FTX, a cryptocurrency exchange scam that was run by Sam Bankman-Fried, sucked in thousands of investors into its sub-funds. The Alaska Permanent Fund was one of them, investing in Sequoia Capital’s Global Growth Fund III, which invested a sliver of funds into FTX. The APFC investment of $200 million, however, doesn’t represent the actual exposure to FTX, which has a value now of $0.
According to sources at the Alaska Permanent Fund, the fund has an indirect exposure of just about $4 million to FTX through APFC’s private equity program. The FTX exposure represents 0.03% of the fund’s $15 billion private equity portfolio, which is a portion of the fund’s $75 billion portfolio. APFC is not a direct investor in the cryptocurrency markets, but there may be minimal indirect exposure to the FTX meltdown through other private equity external managers that the fund invests with.
In related news, a new lawsuit has been filed in Florida against FTX’s former CEO Bankman-Fried. The lawsuit names numerous celebrities who lent their names to the enterprise that now appears to have been criminal in nature. The lawsuit names comedian Larry David, Japanese tennis star Naomi Osaka, the married couple Gisele Bundchen and NFL quarterback Tom Brady, NFL star Trevor Lawrence, basketball players Shaquille O’Neal, Steph Curry, Udonis Haslem, and the Golden State Warriors, baseball players Shohei Ohtani, and David Ortiz, and celebrity investor Kevin O’Leary. The celebrities are included due to their promotion of FTX across the media.
“The Deceptive FTX Platform maintained by the FTX Entities was truly a house of cards, a Ponzi scheme where the FTX Entities shuffled customer funds between their opaque affiliated entities, using new investor funds obtained through investments in the YBAs and loans to pay interest to the old ones and to attempt to maintain the appearance of liquidity,” the lawsuit reads.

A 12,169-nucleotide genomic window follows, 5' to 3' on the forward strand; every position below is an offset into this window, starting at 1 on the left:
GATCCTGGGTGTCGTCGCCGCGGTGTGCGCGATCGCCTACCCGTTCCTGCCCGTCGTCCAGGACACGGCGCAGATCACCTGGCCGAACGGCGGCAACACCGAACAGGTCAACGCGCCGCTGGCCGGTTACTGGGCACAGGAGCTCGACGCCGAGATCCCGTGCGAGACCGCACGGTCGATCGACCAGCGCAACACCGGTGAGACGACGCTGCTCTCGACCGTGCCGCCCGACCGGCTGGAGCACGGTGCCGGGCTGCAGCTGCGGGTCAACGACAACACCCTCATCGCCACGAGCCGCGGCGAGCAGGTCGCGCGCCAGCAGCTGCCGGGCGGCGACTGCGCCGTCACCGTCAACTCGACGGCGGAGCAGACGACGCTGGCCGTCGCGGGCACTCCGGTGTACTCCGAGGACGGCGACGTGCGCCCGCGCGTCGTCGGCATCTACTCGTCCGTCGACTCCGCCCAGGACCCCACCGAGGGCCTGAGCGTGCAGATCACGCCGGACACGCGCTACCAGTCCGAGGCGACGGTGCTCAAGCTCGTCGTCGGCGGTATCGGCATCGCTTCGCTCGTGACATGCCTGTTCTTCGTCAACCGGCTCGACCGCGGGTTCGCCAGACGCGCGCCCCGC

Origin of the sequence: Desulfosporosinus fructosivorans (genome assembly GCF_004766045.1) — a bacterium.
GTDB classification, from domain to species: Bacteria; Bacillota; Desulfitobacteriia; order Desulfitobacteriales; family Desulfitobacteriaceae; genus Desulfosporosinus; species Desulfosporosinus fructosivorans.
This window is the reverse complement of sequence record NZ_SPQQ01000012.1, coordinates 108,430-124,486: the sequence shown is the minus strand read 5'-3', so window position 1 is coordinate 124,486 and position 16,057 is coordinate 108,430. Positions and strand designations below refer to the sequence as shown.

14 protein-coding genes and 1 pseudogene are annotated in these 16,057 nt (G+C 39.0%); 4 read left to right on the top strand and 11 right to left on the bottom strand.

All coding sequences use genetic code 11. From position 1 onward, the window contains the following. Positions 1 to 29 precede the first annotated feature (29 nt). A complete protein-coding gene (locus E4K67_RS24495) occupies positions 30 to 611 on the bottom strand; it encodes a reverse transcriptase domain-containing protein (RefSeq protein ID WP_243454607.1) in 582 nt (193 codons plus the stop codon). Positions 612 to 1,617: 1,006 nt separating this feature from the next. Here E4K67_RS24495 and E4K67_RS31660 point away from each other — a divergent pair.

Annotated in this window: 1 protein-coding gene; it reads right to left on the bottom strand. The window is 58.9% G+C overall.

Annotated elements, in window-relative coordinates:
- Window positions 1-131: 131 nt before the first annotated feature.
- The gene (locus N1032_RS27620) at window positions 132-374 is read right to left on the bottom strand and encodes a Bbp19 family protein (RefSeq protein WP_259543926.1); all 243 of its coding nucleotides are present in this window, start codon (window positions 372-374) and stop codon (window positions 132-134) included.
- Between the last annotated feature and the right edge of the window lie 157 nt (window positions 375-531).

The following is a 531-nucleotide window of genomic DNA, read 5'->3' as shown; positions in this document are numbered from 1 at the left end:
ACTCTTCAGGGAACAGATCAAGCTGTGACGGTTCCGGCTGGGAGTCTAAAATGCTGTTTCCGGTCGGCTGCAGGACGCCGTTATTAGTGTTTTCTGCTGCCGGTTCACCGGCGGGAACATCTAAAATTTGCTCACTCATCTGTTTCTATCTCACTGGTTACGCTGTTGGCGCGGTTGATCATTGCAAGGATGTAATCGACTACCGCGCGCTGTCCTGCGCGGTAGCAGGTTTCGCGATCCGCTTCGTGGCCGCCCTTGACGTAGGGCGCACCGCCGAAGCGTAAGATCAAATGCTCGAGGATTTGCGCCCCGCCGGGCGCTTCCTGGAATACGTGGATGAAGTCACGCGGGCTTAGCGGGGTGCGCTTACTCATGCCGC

“Part of the scheme employed by the FTX Entities involved utilising some of the biggest names in sports and entertainment – like these Defendants – to raise funds and drive American consumers to invest in the [yield-bearing accounts], which were offered and sold largely from the FTX Entities’ domestic base of operations here in Miami, Florida, pouring billions of dollars into the Deceptive FTX Platform to keep the whole scheme afloat.”
It’s now believed that the cryptocurrency exchange created various pass-through funds to Democratic candidates and causes, and was also allegedly helping Ukraine finance its defense against Russia’s invasion.
Among the crypto tokens sold by the exchange was one called TRUMPLOSE, another indication of what kind of political operation FTX was engaged in at the expense of investors.
“Published by the Financial Times, the balance sheet triggered disbelief and amazement in financial circles, especially after Bloomberg’s Matt Levine highlighted its many bizarre attributes. These include assets in the form of illiquid shitcoins that FTX had conjured out of thin air, including $2.2 billion of “Serum” tokens and over $600 million of “Maps” tokens, as well as $7.3 million of a mysterious illiquid asset called TRUMPLOSE. And then there is a line for $8 billion of liabilities that is described on the spreadsheet as “Hidden, poorly internally labeled ‘fiat@’ account.” Huh? I can’t begin to describe how outlandish this is in terms of standard accounting, so I will leave it to the inimitable Levine,” writes Jeff John Roberts in Fortune Crypto.
“If you try to calculate the equity of a balance sheet with an entry for HIDDEN POORLY INTERNALLY LABELED ACCOUNT, Microsoft Clippy will appear before you in the flesh, bloodshot and staggering, with a knife in his little paper-clip hand, saying, ‘Just what do you think you’re doing, Dave?’ You cannot apply ordinary arithmetic to numbers in a cell labeled ‘HIDDEN POORLY INTERNALLY LABELED ACCOUNT.’ The result of adding or subtracting those numbers with ordinary numbers is not a number; it is prison,” Levine said.
Roberts wrote that it’s not an exaggeration to say prison may be ahead for Bankman-Fried, “as I explained earlier, these sorts of accounting shenanigans combined with knowing deception translates into federal wire fraud, which can carry a term of 20 years.”
In addition to the criminal side, “there’s the question of how the company produced such a dog’s breakfast of a balance sheet in the first place. One reason is that U.S. regulators have long refused to produce any helpful guidance for crypto accounting, which has meant professional bean counters have failed to come up with a system for integrating crypto assets into financial statements,” Roberts wrote.